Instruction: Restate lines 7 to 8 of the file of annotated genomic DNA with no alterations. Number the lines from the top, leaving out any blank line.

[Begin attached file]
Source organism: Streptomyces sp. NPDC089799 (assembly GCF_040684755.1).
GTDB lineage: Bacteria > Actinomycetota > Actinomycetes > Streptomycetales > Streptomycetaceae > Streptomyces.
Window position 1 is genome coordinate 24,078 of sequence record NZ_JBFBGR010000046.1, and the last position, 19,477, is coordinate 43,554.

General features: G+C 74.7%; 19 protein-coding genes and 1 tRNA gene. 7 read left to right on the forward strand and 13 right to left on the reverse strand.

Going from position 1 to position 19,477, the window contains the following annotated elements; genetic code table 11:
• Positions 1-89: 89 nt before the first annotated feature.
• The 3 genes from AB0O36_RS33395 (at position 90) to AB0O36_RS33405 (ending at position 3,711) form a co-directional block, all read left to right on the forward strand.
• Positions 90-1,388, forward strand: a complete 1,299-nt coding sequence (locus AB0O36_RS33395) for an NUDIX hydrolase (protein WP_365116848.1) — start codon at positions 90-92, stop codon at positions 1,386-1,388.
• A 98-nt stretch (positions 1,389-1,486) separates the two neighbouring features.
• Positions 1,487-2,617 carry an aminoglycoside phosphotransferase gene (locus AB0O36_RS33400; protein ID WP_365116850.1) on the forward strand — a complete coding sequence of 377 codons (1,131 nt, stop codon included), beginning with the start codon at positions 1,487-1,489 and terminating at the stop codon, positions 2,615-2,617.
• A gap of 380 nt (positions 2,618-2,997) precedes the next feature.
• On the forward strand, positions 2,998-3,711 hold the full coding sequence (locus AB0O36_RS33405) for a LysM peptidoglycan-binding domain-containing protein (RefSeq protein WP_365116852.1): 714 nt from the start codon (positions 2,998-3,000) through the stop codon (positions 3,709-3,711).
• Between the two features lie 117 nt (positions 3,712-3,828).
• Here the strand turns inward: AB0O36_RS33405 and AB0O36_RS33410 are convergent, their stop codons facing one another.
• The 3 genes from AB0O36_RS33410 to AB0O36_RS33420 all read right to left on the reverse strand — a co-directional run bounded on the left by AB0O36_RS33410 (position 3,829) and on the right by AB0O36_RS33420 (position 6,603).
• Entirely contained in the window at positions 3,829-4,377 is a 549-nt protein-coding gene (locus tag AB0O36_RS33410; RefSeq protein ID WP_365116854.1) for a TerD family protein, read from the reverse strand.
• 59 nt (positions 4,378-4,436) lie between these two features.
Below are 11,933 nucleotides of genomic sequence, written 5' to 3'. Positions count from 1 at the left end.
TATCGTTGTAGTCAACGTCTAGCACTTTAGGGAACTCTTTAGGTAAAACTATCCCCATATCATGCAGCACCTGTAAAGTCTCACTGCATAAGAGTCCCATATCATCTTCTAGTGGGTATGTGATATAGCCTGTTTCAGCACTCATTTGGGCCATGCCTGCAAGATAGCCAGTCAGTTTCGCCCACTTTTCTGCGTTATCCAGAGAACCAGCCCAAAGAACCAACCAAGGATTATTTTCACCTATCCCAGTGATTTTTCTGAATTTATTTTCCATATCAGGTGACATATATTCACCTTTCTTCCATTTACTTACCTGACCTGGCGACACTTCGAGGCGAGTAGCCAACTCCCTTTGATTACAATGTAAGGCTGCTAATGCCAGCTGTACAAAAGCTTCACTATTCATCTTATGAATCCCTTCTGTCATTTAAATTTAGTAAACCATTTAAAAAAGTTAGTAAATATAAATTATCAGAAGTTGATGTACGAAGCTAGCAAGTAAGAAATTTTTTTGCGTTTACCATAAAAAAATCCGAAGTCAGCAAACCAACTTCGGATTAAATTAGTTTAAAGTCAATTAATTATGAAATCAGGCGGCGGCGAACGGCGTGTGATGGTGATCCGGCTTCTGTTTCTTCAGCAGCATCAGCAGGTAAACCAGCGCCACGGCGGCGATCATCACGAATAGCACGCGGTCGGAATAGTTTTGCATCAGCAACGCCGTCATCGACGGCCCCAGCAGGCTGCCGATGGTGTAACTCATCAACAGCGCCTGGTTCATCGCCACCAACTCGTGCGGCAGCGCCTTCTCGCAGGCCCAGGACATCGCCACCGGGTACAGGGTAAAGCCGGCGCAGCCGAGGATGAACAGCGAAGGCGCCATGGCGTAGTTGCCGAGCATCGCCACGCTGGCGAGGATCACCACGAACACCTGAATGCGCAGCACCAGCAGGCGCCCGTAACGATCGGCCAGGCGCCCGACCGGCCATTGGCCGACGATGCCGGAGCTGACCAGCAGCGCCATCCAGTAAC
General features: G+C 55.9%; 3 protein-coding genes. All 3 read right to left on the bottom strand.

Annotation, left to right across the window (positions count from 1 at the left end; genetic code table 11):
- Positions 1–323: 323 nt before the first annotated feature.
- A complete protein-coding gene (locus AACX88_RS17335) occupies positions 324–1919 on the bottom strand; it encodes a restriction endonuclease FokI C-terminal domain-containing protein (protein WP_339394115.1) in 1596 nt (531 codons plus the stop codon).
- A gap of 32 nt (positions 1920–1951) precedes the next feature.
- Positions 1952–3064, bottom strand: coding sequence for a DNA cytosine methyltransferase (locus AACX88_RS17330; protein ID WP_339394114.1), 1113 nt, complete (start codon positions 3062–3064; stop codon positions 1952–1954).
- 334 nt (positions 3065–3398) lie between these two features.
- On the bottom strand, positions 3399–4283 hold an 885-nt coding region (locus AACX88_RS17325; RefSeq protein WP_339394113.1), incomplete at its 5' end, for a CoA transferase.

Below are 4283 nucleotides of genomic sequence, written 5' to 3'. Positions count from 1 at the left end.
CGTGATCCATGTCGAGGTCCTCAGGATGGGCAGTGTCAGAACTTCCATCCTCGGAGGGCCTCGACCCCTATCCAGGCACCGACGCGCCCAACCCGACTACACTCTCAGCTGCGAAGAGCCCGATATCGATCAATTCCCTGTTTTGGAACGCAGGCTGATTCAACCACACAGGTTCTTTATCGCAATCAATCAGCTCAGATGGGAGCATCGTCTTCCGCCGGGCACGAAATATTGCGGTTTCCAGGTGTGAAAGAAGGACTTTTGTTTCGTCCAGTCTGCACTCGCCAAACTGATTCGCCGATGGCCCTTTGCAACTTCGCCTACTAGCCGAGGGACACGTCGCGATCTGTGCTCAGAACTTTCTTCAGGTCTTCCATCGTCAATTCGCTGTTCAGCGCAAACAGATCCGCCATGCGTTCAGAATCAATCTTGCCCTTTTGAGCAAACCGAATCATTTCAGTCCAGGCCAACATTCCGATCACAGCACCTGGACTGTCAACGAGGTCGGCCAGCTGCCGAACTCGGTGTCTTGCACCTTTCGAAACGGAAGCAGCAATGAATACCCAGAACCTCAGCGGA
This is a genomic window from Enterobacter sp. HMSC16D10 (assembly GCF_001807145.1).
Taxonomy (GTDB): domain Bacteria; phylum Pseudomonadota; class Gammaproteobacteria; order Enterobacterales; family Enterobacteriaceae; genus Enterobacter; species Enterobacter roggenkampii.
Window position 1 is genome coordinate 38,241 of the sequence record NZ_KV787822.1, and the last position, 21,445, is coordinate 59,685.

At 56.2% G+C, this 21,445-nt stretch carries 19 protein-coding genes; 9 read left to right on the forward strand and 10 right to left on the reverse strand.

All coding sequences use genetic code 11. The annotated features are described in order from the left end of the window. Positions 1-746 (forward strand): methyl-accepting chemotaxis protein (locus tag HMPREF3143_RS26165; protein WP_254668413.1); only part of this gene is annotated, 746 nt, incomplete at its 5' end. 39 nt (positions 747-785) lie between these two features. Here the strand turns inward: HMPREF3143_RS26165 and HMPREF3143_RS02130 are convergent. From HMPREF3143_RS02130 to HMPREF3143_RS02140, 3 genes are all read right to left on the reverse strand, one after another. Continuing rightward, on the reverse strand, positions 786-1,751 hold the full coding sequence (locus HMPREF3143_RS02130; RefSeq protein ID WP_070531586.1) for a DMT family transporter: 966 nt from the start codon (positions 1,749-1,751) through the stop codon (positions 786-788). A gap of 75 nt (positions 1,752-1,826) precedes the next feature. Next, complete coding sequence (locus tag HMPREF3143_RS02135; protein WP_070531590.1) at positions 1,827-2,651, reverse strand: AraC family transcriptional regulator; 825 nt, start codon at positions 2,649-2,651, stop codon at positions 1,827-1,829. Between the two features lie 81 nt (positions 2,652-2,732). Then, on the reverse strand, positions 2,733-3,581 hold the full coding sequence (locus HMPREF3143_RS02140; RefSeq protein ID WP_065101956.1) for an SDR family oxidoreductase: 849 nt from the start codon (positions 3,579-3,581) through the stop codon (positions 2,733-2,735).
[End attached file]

• The 3 genes from AB0O36_RS33395 (at position 90) to AB0O36_RS33405 (ending at position 3,711) form a co-directional block, all read left to right on the forward strand.
• Positions 90-1,388, forward strand: a complete 1,299-nt coding sequence (locus AB0O36_RS33395) for an NUDIX hydrolase (protein WP_365116848.1) — start codon at positions 90-92, stop codon at positions 1,386-1,388.